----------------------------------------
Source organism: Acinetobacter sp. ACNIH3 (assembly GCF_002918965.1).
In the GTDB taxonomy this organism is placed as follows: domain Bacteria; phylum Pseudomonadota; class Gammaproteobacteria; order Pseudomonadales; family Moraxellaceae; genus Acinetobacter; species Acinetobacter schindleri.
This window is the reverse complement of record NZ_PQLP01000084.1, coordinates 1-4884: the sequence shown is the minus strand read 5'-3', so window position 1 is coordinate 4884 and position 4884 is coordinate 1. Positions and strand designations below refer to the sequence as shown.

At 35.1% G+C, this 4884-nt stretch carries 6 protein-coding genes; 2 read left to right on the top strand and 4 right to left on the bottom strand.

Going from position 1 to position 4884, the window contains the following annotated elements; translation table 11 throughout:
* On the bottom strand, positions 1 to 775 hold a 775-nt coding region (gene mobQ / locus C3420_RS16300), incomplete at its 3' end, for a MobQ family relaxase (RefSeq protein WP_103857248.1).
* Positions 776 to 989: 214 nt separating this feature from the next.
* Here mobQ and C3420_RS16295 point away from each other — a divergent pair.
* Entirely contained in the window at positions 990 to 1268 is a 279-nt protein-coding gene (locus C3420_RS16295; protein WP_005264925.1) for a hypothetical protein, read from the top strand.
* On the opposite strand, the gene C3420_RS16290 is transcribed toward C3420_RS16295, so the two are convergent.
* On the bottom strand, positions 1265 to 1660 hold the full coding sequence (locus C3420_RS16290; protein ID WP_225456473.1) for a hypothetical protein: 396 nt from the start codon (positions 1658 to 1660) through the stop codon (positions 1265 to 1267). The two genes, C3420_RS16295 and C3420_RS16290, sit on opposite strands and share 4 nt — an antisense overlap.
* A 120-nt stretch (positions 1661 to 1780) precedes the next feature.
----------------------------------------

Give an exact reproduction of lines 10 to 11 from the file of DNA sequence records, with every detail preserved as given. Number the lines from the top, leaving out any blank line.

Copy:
* On the opposite strand, the gene C3420_RS16290 is transcribed toward C3420_RS16295, so the two are convergent.
* On the bottom strand, positions 1265 to 1660 hold the full coding sequence (locus C3420_RS16290; protein ID WP_225456473.1) for a hypothetical protein: 396 nt from the start codon (positions 1658 to 1660) through the stop codon (positions 1265 to 1267). The two genes, C3420_RS16295 and C3420_RS16290, sit on opposite strands and share 4 nt — an antisense overlap.